🎯 How Loom created a corporate social network

The employee-led flywheel

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3 quick callouts on today’s edition:

  1. Atlassian recently acquired Loom. This breakdown was drafted before the acquisition. Timing is a funny thing.

  2. I’m actually an Atlassian employee. These are my own views, not my employer’s.

  3. I had no idea the acquisition was coming. These things are normally kept pretty quiet internally.

With that out of the way - let’s get into it!

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How Loom created a corporate social network

Chess Move

The what: A TLDR explanation of the strategy

The most common use cases for screen recording software in 2016:

  1. Recording yourself gaming to create YouTube montages

  2. Demoing a feature of your SaaS tool for your update blog

  3. Creating a tutorial on ‘How to get Adobe Photoshop for free’

  1. Recording yourself explaining an idea/question/update to send to a colleague so you can both avoid a meeting.

An irrelevant use case, or an overlooked b2b SaaS opportunity?

💡 Strategy Playbook: Give businesses a tool that is highly shareable, and tangibly saves employees time

Here’s how Loom turned a simple idea into a viral b2b social network:

Breakdown

The how: The strategic playbook boiled down to 3x key takeaways

1: Build something everyone needs

There aren’t many software categories that 100% of employees in an organisation need a paid license for:

Word processing, task management, instant messaging, and a couple of others.

Historically, screen recording SaaS tools were pitched to specific personas like marketers and designers for publishing demos.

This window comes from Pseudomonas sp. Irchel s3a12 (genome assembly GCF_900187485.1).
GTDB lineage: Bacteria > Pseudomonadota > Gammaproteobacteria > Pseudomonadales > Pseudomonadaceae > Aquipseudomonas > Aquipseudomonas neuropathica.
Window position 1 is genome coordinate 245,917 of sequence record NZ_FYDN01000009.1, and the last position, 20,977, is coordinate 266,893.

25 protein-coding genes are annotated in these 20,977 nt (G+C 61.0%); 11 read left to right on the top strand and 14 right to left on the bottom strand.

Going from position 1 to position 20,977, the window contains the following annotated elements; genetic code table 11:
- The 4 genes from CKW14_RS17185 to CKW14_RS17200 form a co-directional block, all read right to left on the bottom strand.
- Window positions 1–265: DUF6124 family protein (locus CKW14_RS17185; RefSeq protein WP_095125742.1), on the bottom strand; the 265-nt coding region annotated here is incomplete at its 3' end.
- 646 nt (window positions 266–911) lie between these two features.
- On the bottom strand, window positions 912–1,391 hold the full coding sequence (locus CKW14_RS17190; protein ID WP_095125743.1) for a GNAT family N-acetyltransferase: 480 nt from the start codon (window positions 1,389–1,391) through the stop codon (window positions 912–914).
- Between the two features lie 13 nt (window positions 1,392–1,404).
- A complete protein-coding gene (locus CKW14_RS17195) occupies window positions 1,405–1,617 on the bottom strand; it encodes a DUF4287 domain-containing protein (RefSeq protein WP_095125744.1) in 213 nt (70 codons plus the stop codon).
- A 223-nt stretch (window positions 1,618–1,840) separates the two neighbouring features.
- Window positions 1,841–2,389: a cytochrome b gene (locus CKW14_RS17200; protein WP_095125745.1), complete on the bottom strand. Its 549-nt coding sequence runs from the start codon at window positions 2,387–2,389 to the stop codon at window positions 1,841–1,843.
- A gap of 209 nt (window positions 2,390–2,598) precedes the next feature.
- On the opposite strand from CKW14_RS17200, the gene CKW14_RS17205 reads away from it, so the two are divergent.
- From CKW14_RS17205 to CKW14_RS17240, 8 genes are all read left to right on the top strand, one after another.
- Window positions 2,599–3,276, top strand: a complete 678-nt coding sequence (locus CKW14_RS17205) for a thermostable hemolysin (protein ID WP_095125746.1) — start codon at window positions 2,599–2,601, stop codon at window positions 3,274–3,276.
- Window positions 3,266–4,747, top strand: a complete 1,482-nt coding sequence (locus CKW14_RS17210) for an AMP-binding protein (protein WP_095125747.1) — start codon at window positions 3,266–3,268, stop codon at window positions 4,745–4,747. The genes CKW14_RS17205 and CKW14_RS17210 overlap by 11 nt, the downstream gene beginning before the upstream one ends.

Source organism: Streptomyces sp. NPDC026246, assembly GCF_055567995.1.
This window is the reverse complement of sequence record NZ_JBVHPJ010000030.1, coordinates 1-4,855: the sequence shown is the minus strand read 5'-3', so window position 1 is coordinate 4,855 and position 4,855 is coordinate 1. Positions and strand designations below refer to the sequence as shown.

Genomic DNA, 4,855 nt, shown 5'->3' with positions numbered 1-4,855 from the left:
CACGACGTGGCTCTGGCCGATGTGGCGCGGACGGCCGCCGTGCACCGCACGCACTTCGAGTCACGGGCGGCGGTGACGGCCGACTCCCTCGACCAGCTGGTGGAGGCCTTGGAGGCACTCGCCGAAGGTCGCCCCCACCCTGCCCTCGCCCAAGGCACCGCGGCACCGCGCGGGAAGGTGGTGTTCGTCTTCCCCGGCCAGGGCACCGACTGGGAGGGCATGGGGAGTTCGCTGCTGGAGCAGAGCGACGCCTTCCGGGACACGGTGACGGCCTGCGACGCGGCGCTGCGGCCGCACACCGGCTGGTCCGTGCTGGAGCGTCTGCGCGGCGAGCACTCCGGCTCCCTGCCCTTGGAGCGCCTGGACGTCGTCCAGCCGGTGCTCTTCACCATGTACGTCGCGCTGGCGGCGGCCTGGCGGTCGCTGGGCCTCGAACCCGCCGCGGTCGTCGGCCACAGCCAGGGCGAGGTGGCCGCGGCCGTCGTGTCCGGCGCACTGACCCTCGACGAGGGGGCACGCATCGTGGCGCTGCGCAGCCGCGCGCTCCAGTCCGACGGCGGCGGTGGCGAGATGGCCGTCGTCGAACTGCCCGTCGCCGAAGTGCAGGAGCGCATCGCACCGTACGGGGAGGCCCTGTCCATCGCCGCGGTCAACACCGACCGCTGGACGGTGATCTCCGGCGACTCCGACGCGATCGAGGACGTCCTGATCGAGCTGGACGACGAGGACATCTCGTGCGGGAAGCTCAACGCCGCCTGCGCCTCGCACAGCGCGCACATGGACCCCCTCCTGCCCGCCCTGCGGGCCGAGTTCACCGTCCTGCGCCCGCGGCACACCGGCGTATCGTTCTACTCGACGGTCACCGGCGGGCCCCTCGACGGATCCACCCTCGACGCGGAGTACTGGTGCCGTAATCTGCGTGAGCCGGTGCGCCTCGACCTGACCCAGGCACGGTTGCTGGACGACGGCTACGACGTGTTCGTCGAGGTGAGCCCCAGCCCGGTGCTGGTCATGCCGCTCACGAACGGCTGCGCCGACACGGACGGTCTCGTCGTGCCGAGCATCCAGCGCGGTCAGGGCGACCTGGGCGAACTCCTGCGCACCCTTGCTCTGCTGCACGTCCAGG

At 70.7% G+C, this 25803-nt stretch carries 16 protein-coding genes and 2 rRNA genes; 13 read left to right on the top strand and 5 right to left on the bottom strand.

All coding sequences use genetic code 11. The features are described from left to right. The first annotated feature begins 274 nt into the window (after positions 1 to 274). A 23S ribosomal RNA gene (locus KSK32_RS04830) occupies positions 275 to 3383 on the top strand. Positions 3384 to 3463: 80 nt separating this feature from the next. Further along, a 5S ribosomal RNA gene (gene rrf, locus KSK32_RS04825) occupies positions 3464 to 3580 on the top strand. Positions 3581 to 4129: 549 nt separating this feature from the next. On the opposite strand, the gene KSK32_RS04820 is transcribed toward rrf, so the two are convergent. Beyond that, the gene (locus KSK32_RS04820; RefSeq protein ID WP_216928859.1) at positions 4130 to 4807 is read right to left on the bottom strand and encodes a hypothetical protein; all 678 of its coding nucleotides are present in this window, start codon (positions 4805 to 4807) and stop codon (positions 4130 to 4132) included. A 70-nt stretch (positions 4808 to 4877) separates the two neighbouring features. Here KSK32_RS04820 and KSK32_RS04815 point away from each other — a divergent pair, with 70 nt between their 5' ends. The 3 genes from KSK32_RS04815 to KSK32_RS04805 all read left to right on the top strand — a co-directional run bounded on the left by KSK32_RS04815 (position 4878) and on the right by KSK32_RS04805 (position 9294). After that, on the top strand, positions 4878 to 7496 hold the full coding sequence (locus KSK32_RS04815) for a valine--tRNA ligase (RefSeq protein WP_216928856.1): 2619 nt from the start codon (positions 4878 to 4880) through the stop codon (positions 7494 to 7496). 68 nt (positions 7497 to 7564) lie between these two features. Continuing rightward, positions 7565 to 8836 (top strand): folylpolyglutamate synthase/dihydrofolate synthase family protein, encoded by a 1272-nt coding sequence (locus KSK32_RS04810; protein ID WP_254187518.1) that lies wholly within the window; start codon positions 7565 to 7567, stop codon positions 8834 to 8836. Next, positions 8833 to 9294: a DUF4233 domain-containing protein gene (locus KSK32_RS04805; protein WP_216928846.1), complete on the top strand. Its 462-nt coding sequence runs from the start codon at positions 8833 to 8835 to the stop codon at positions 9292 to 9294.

A 1,000 employee company might buy 5 licenses.

Loom promised businesses a new way for all employees to communicate, and save time by doing so.

“Video messaging” saves everyone a meeting, can be watched at 2x speed, and lets recipients jump around to focus on relevant topics.

The same 1,000 employee company can’t wait to buy 1,000 licenses.

2: Make it remarkably frictionless

Imagine you’re an employee wanting to share a screen recording to a colleague.

The old way:

  • Download a screen recorder

  • Install the screen recorder locally

  • Guess the correct video dimensions

  • Accidentally record without any audio

  • Wait 10 minutes for the mp4 file to render

  • Figure out how to add webcam and voiceover

  • Write an email to explain the recording’s context

  • Attach the file (before realising it’s too large for email)

  • Colleague downloads the file, watches on VLC, and emails a reply

The new way:

  • Loom extension

  • One-click to record

  • Video renders instantly

  • One-click copy a share link

  • Colleague replies within Loom

Loom took every single step in the workflow and made it frictionless.

They made sending screen recordings to a colleague so easy, the videos became communication tools themselves.

3: Leverage local network effects

When users send a Loom to those not signed up yet, the receiver can still view the Loom and send a reply.

In other words, even non-users experience fast time-to-value.

The modal at the end of a Loom (a) reinforces the value by referencing the time saved, and (b) prompts the receiver to sign up.

Because Looms are inherently shareable within an organisation, employees become net promoters of the tool just by using it.

Similar to the “invite a friend” mechanic that built many of today’s tech giants, employees without a license end up signing up for one organically.

Even with only a handful of initial signups, over time, companies end up becoming a company that uses Loom.

Rabbit Hole

The where: 3x high-signal resources to learn more

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